Boeing Co., the largest aviation manufacturer in the United States, announced October 28 that it made $14.1 billion in the third quarter of 2020, leading to a net loss of $401 million from operations during the quarter and an operating margin of -2.8%.
At the same time, the aviation manufacturer said it would cut its workforce even further than previously announced during the height of the pandemic and stick to reduced production schedules announced in July.
“The global pandemic continued to add pressure to our business this quarter, and we’re aligning to this new reality by closely managing our liquidity and transforming our enterprise to be sharper, more resilient and more sustainable for the long term,” said CEO Dave Calhoun in a statement.
The fourth quarter now marks Boeing’s fourth negative quarter in a row as the COVID-19 outbreak killed demand for air travel during the same summer Boeing had planned to reintroduce the troubled 737 MAX to the skies. In total, Boeing has lost $4.7 billion dollars over the last nine months of 2020.
Deliveries of Boeing jets have fallen sharply as airlines without fliers tighten their belts. The airline manufacturer delivered only 28 new aircraft in July through September 2020 during the usually-busy summer season, less than half of the 62 deliveries it accomplished in 2019.
Boeing delivered 380 planes to commercial consumers in 2019, itself already a dramatic 53% loss compared to 2018, when it delivered 806 new non-defense planes: for the current year to date, it has delivered only 98.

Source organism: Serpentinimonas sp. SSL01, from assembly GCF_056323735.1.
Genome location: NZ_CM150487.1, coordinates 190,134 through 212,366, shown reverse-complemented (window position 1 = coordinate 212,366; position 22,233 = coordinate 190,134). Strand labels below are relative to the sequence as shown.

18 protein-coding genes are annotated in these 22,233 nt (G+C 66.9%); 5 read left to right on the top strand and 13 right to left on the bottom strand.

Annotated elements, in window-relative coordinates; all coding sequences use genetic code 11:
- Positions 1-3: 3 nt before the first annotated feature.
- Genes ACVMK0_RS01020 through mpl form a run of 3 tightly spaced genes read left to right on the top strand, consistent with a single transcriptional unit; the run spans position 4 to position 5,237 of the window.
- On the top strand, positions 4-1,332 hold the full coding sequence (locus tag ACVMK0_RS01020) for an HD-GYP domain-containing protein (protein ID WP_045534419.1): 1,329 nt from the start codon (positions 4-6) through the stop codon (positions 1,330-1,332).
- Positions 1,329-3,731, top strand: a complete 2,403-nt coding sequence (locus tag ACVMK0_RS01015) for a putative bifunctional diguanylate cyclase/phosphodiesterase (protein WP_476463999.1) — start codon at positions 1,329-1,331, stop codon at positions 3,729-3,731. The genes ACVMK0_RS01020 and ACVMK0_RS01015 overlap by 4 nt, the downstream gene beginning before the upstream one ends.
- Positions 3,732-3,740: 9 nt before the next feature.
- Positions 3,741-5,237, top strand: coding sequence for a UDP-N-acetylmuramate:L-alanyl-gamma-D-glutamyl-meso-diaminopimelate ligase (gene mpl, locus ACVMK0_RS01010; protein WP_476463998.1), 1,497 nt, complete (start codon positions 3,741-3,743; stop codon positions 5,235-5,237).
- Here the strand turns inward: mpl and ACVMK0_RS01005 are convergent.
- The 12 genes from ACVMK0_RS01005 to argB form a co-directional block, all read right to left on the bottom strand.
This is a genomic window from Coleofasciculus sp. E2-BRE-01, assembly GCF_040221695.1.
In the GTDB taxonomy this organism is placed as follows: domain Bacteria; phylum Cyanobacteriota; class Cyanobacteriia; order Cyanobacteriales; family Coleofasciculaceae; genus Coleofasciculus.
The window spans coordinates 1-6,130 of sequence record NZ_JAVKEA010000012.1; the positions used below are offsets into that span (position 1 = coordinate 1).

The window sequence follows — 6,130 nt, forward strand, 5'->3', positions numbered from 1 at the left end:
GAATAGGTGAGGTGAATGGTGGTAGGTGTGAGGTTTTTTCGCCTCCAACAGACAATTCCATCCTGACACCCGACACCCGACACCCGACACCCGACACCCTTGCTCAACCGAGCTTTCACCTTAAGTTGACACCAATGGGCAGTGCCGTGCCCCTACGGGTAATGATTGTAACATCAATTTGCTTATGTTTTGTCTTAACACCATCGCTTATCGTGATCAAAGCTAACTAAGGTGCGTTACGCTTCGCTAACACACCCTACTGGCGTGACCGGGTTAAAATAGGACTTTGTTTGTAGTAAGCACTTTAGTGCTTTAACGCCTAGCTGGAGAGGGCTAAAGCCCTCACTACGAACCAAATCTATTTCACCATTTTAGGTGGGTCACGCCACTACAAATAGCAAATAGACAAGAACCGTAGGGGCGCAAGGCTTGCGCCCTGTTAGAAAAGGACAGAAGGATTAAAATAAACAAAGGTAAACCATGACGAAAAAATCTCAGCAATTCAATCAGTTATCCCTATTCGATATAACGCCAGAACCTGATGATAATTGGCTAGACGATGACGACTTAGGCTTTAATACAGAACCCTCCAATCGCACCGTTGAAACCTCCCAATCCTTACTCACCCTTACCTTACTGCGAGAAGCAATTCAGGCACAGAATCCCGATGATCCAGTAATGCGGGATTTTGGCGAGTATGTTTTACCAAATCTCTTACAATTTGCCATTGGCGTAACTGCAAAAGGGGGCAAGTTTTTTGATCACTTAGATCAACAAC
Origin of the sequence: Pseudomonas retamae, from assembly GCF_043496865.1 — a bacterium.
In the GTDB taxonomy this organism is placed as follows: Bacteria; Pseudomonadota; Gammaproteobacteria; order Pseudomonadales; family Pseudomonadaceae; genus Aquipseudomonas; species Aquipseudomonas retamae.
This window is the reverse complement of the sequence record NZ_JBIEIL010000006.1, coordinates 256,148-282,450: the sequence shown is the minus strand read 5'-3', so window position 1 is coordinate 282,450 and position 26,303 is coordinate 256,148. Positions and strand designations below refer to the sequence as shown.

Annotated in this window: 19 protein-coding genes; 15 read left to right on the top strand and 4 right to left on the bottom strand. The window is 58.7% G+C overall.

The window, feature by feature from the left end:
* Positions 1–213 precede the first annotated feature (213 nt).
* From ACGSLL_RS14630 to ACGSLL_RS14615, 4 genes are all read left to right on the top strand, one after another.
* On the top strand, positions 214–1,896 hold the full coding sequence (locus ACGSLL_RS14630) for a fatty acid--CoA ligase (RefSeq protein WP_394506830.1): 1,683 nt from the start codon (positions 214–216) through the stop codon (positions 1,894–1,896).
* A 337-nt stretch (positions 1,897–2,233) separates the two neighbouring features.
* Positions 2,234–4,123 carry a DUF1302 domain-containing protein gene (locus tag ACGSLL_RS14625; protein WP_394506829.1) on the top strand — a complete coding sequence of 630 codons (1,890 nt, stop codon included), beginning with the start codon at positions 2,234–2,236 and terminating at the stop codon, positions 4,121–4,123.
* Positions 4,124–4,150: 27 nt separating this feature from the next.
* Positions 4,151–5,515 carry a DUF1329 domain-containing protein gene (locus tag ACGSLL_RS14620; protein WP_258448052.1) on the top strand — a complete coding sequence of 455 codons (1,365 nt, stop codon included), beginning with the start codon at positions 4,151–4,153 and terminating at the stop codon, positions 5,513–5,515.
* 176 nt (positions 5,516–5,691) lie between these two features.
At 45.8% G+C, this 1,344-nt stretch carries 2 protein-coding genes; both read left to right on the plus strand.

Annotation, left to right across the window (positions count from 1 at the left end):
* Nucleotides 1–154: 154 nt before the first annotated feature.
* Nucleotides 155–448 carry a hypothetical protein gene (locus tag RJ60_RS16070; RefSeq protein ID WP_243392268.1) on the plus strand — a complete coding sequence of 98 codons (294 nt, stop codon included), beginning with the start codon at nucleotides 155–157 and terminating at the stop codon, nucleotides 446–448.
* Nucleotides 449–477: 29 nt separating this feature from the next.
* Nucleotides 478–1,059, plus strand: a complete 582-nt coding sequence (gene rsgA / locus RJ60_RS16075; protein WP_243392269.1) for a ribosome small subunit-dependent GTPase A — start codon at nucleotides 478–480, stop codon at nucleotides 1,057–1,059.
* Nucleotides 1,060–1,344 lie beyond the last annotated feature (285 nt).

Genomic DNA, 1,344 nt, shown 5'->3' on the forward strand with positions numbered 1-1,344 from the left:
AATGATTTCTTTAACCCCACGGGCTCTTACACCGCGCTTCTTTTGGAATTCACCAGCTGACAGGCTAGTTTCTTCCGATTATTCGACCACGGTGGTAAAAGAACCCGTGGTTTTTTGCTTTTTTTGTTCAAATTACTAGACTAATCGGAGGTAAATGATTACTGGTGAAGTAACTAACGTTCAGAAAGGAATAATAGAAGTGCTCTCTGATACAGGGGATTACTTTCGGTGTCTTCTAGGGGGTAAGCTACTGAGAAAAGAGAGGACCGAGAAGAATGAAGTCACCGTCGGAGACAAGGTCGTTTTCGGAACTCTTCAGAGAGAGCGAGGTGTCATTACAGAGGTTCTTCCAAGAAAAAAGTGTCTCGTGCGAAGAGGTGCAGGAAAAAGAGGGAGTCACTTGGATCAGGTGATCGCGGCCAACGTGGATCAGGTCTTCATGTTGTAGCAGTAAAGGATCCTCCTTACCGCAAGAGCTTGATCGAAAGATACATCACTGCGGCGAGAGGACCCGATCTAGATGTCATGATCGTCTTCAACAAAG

In a statement accompanying the earnings announcement, Calhoun announced the plane manufacturer would continue laying off workers through 2021 in order to adjust to the new “market realities.” After two rounds of voluntary and involuntary layoffs earlier in the year, Boeing now says its aiming for a workforce of about 130,000 people by the end of 2021—which will require the company to eliminate 30,000 positions, 11,000 more than previously mentioned. 7,000 jobs will be eliminated by voluntary and involuntary layoffs, and the rest will be lost to attrition.
In a call with analysts, Calhoun discussed Boeing’s rivalry with European manufacturer Airbus, and said Boeing had lost crucial market share of the single-aisle jet market to them. Calhoun also maintained his previously-mentioned prediction that airline traffic would return to pre-COVID levels no sooner than three years from now and that airline traffic would be at about 30% 2019 levels by the end of 2020.
The company signaled that the first of its two crises might be nearing its end though: According to Boeing, the 737 Max, which was grounded in 2018 after two fatal crashes, has completed more than 1,400 test and check flights. In January, Calhoun said he hoped the 737 Max could return to the skies in time for the busy summer travel season: the company now hopes to resume deliveries of the plane before the end of the year.